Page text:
I’ll tell you about my plan for 2023: I want to embark on a year-long media campaign to plant the seeds of a new card game in Anglophone culture.
Previously I spoke about my ambivalence towards bridge. But that ambivalence comes along with a realization: just because I think bridge isn’t a very fun game, it’s not enough to claim that there are superior options out there and leave it at that. A game makes its way into people’s lives and habits on the strength of their encounters with it in their culture and society, just as much its formal characteristics. If we want a compelling alternative to suggest to people wanting a fun way to spend time with each other, it can’t just be a good game; it has to have a real, full, multifaceted cultural presence. There needs to be writing about it, discourse, Youtube videos. Podcasts.
Well, let’s get started, then.
What makes a good culture-game? A current conviction of mine is: which game it is is actually not all that important. The point is the culture. Of course, certain games are more amenable to consciously willing a culture into existence than others.
It does, among other things, need to be a good game. Even bridge is a good game. I don’t think it’s particularly fun, but I’d be a fool to claim it isn’t good, and to claim that its success is not in part due to its being good. So, embarking on a public-relations campaign, to select the game that has the best chance of challenging bridge in the English-speaking world and to make this exercise worth our while, we ought to limit ourselves to games which are well-balanced, generally enjoyable, and have enough depth to provide interest and delight.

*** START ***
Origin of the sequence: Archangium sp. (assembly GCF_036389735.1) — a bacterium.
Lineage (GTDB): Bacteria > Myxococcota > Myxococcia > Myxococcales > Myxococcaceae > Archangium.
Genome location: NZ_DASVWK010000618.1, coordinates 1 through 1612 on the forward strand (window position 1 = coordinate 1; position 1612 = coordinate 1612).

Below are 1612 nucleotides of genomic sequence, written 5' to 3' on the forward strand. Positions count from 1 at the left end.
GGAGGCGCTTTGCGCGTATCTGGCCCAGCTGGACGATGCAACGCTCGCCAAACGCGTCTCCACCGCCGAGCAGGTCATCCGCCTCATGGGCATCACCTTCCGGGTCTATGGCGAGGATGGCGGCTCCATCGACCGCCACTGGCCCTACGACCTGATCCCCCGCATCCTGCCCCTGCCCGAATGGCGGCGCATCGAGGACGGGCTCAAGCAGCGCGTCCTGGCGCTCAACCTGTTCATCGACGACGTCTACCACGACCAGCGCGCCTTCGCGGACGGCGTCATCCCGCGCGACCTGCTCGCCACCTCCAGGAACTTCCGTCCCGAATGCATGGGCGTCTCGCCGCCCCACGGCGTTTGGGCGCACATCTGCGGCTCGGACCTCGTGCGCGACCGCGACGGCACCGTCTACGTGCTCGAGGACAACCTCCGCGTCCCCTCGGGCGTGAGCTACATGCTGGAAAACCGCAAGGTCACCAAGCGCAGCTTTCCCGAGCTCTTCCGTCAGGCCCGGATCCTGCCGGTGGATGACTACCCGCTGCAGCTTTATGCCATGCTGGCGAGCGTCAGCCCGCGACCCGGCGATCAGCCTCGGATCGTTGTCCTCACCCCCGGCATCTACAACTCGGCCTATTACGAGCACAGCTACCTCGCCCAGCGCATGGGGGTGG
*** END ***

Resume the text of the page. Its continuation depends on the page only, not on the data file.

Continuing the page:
I also have an inkling—this is a bias, but I think it’s a bias that most people share—that modern, commercial, or branded board games and card games have a much steeper hill to climb in this respect. By all accounts Dominion is a great game, but I think it will never be successful outside of the group of people who already identify as board game enthusiasts. Partially this is because you have to spend money on it, and it comes in a big box; partially because all of the different art and card types and (one imagines) little cardboard tokens seem extremely complex and fiddly; partially because those art and card types are simply unfamiliar1; more than anything else, though, there’s stuff like this:
…You want a Dominion! In all directions lie fiefs, freeholds, and feodums…
Feodums? Here I must give voice to sheer prejudice, mostly certain that I speak for the greater game-curious public. There’s a family resemblance among games like Dominion, and Magic: The Gathering, and Settlers of Catan; and high medieval fantasy, wizards, knights, and the like; and a group of passionate fans who have already opted into participation in a subculture which has no need to appeal to the mainstream. This family is nerdy, and so many commercial games have nerdy themes and content2. That will be a barrier; it is for me.
Anyway, my personal area of interest is traditional card games, so that’s our focus today.
Finally, let’s restrict ourselves to games for more than two players. This is slightly arbitrary, in that there are many very good and deep two-player card games, and more generally, many of the best and oldest table games around the world are for exactly two players. Nevertheless, I think there’s a subtle difference between games for two and games for more than two: games for two tend to create a closed social atmosphere, one that doesn’t easily expand to accomodate others, and by extension can shut down on socialization. Games for more than two, at their best, become matrices for the pleasurable spending of time by groups of people.
Let’s enumerate a (highly personal) list of games that meet our initial conditions:
All of these are good games. That is, they all meet the basic requirement that they reward skillful play, they have an element of chance and excitement to them, they tend to create enough opportunities to do well for oneself, et cetera. Some are more complex than others.
Let’s say then that a culture-game-in-waiting also ought to be on the deeper side; there ought to be multiple levels of play, with subtle and at-times sophisticated strategies available to advanced players. This gives us room to grow as players, material to write our guidebooks about, and finer points to cover in post-match analyses.